Technical Comments

Response to Comment on “Nonreciprocal Light Propagation in a Silicon Photonic Circuit”

See allHide authors and affiliations

Science  06 Jan 2012:
Vol. 335, Issue 6064, pp. 38
DOI: 10.1126/science.1213954


Fan et al. raised technical concerns about our study regarding the Lorentz reciprocity theorem, with which we completely agree. Unfortunately, we incorrectly used the term “nonreciprocal” to describe the behavior of electromagnetic propagation in our devices. In our paper, this term does not refer to Lorentz reciprocity but to the asymmetric mode conversion that is experimentally demonstrated.

We recently demonstrated a silicon (Si) waveguide-based device that performs mode conversion in only one direction (1). We called this effect nonreciprocal, a term that could be misleading as it implies that our device avoids Lorentz reciprocity. Indeed, either a magnetic or a time-dependent response is needed to convert our device into an optical isolator. An analysis of reciprocity of our asymmetric optical mode converter, obtained by deriving the corresponding scattering matrix, confirms that the mode conversion of our device is not sufficient for optical isolation on its own. Nevertheless, we believe, it may provide a useful element for on-chip optical isolation in Si photonics when combined with nonlinear optical wave mixing. Even though our device is not adequate to provide optical isolation, we have demonstrated spontaneous breaking of parity-time symmetry.

Our device uses a complex variation in the effective dielectric constant to generate an asymmetric wave vector q. Reciprocity can be assessed by deriving and analyzing the corresponding scattering matrix by solving the coupled mode equations in (1). It can be shown that at the two ends of the device in the z direction, z = 0 and z = L/2 (L = 2π/q is the period of modulations), the fields are as follows:A1(L2)=exp(B1πL)A1(0)+iCexp(B1+B22πL)0L/2exp(B2B12πL(exp(i2πzL)))dzA2(0)A2(L2)=exp(B2Lπ)A2(0) A1(0)=exp(B1πL)A1(L2)A2(0)=exp(B2πL)A2(L2)+iCexp(B1+B22πL)0L/2exp(B2B12πL(exp(i2πzL)))dzA1(L2)(1)where An corresponds to the field strength and Bn is the mode integral for mode n, with positive or negative n indicating forward or backward propagation, respectively. The coefficients C gives the modal power overlap for modes 1 and 2 (i.e., symmetric and antisymmetric modes, respectively), with C = C1 = C2. If we treat the first and second modes, for both forward and backward propagation, as a four-port system with the two ends of the device as input and output, the above equations yield the following scattering matrix:[A1(0)A1(L2)A2(0)A2(L2)]=S[A1(0)A1(L2)A2(0)A2(L2)]=[S11S12S13S14S21S22S23S24S31S32S33S34S41S42S43S44][A1(0)A1(L2)A2(0)A2(L2)] (2)whereS=[0exp(B1πL)00exp(B1πL)0iCexp(B1+B22πL)0L/2exp(B2B12πL(exp(i2πzL))dz00iCexp(B1+B22πL)0L/2exp(B2B12πL(exp(i2πzL)))dz0exp(B2πL)00exp(B2πL)0]This scattering matrix S is symmetric, indicating that the system is reciprocal (2). Consequently, the transmission of both modes is the same for both directions, which has been shown in fig. S1 in (1) and by Fan et al. (2). Moreover, because S32S41, the device demonstrated in (1) converts the first mode to the second mode only in one direction. The exponential elements in the matrix show that power decays as light propagates because the device introduces loss due to metals.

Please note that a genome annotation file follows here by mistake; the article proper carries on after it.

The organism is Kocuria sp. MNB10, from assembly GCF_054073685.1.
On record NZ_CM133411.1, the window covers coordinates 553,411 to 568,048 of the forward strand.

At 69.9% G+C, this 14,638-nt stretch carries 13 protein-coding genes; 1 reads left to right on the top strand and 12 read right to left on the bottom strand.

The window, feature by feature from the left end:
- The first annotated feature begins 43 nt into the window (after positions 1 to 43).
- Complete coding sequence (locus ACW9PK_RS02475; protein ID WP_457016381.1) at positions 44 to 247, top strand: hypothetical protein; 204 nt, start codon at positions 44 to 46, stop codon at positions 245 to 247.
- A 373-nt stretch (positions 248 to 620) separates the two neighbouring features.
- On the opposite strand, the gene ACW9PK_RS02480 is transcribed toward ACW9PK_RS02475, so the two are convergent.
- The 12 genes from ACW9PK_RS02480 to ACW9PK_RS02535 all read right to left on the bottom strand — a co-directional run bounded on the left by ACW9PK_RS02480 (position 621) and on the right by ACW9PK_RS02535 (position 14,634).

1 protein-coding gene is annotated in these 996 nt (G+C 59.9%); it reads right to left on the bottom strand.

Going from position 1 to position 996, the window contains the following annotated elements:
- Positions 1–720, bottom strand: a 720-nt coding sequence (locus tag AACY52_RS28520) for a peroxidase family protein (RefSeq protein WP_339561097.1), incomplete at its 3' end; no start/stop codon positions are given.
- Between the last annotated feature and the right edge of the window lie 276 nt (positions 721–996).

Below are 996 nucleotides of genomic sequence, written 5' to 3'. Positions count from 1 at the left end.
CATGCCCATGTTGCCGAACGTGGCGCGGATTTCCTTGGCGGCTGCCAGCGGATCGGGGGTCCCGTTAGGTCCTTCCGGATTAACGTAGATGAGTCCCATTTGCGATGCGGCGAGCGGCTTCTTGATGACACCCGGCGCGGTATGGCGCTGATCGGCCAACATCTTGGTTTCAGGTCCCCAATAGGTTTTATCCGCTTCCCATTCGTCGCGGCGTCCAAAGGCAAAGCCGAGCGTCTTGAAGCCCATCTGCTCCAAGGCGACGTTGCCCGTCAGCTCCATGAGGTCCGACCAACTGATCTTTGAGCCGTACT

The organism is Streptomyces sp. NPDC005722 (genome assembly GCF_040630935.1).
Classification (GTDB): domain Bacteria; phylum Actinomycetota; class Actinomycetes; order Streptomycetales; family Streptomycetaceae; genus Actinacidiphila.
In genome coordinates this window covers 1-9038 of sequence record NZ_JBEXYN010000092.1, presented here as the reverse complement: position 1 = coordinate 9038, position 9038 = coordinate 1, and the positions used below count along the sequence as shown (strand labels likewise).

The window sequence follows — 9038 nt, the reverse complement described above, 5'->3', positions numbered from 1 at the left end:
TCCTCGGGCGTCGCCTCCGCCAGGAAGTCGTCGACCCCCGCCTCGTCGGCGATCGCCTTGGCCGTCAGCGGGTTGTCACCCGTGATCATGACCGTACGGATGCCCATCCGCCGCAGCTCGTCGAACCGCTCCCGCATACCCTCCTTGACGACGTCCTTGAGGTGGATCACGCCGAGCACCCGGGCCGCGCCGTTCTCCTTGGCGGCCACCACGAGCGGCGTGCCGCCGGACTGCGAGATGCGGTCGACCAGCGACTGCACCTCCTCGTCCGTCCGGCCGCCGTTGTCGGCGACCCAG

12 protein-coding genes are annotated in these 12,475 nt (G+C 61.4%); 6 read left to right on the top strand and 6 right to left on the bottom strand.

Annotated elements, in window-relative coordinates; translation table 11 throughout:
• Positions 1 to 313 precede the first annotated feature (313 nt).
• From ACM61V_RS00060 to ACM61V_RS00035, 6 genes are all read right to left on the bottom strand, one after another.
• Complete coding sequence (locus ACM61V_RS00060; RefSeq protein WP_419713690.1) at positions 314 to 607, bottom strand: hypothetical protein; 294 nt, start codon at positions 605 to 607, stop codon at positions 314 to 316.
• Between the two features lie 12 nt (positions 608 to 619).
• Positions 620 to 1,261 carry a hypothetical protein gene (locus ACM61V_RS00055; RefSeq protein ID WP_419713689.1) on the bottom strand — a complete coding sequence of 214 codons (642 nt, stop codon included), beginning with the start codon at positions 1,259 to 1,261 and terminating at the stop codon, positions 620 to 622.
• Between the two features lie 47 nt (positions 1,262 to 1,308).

Nevertheless, the demonstrated asymmetric mode conversion, combined with the inherent optical nonlinearity of Si, may still be useful to achieve nonreciprocal transmission in a Si waveguide on-chip without integrating other complementary metal-oxide semiconductor–incompatible materials. For example, the antisymmetric mode can be designed to be necessary for the phase matching of the third harmonic generation (k3ω=2k1ω+k2ω). Improvement of nonlinear efficiency using a slow-light structure (3) and vanishing two-photon absorption in Si (4) might be important to achieve distinguishable transmission in different directions (5).

In summary, the one-way mode converter is Lorentz reciprocal and on its own cannot be used as the basis of an optical isolator. It is also lossy [7 dB for the power in the symmetric mode in (1)] and will require gain to be added in order to be useful. Similar optical modulation approaches using exponential functions were theoretically proposed by Greenberg and Orenstein (6, 7), which were not included in our original reference list. We thank Fan et al. (2) for clarifying our work and helping to avoid misunderstanding.


View Abstract

Navigate This Article